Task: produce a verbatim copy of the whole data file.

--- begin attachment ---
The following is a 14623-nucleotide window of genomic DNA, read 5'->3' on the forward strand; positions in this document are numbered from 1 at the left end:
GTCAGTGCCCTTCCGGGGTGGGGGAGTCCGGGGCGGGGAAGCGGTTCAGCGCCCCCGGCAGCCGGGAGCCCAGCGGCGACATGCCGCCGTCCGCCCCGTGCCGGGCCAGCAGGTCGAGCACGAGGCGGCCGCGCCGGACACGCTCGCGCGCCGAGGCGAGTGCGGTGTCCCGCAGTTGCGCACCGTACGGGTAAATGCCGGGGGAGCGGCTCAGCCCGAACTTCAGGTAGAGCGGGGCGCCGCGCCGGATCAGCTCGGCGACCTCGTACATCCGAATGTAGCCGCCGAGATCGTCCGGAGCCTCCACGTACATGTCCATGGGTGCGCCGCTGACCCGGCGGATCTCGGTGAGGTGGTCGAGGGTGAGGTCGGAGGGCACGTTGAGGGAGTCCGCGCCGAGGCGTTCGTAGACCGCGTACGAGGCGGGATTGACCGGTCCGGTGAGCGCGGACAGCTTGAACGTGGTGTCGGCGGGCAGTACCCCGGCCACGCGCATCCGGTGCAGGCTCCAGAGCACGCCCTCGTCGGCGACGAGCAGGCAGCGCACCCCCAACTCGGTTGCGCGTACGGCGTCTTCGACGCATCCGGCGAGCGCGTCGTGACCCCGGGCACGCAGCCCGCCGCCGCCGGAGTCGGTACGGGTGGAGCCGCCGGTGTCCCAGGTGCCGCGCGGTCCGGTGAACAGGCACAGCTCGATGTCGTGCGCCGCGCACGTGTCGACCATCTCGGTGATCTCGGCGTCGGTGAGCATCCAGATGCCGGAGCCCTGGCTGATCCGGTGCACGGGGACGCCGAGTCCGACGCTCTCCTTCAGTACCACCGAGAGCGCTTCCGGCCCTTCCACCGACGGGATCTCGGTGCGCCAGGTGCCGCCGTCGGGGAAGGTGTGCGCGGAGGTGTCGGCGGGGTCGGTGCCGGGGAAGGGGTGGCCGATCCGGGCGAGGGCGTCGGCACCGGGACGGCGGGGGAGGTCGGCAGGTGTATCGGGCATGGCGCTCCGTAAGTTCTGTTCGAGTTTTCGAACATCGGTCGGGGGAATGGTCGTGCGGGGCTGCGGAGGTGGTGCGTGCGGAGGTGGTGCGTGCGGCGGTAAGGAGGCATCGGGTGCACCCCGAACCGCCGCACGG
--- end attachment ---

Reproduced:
The following is a 14623-nucleotide window of genomic DNA, read 5'->3' on the forward strand; positions in this document are numbered from 1 at the left end:
GTCAGTGCCCTTCCGGGGTGGGGGAGTCCGGGGCGGGGAAGCGGTTCAGCGCCCCCGGCAGCCGGGAGCCCAGCGGCGACATGCCGCCGTCCGCCCCGTGCCGGGCCAGCAGGTCGAGCACGAGGCGGCCGCGCCGGACACGCTCGCGCGCCGAGGCGAGTGCGGTGTCCCGCAGTTGCGCACCGTACGGGTAAATGCCGGGGGAGCGGCTCAGCCCGAACTTCAGGTAGAGCGGGGCGCCGCGCCGGATCAGCTCGGCGACCTCGTACATCCGAATGTAGCCGCCGAGATCGTCCGGAGCCTCCACGTACATGTCCATGGGTGCGCCGCTGACCCGGCGGATCTCGGTGAGGTGGTCGAGGGTGAGGTCGGAGGGCACGTTGAGGGAGTCCGCGCCGAGGCGTTCGTAGACCGCGTACGAGGCGGGATTGACCGGTCCGGTGAGCGCGGACAGCTTGAACGTGGTGTCGGCGGGCAGTACCCCGGCCACGCGCATCCGGTGCAGGCTCCAGAGCACGCCCTCGTCGGCGACGAGCAGGCAGCGCACCCCCAACTCGGTTGCGCGTACGGCGTCTTCGACGCATCCGGCGAGCGCGTCGTGACCCCGGGCACGCAGCCCGCCGCCGCCGGAGTCGGTACGGGTGGAGCCGCCGGTGTCCCAGGTGCCGCGCGGTCCGGTGAACAGGCACAGCTCGATGTCGTGCGCCGCGCACGTGTCGACCATCTCGGTGATCTCGGCGTCGGTGAGCATCCAGATGCCGGAGCCCTGGCTGATCCGGTGCACGGGGACGCCGAGTCCGACGCTCTCCTTCAGTACCACCGAGAGCGCTTCCGGCCCTTCCACCGACGGGATCTCGGTGCGCCAGGTGCCGCCGTCGGGGAAGGTGTGCGCGGAGGTGTCGGCGGGGTCGGTGCCGGGGAAGGGGTGGCCGATCCGGGCGAGGGCGTCGGCACCGGGACGGCGGGGGAGGTCGGCAGGTGTATCGGGCATGGCGCTCCGTAAGTTCTGTTCGAGTTTTCGAACATCGGTCGGGGGAATGGTCGTGCGGGGCTGCGGAGGTGGTGCGTGCGGAGGTGGTGCGTGCGGCGGTAAGGAGGCATCGGGTGCACCCCGAACCGCCGCACGG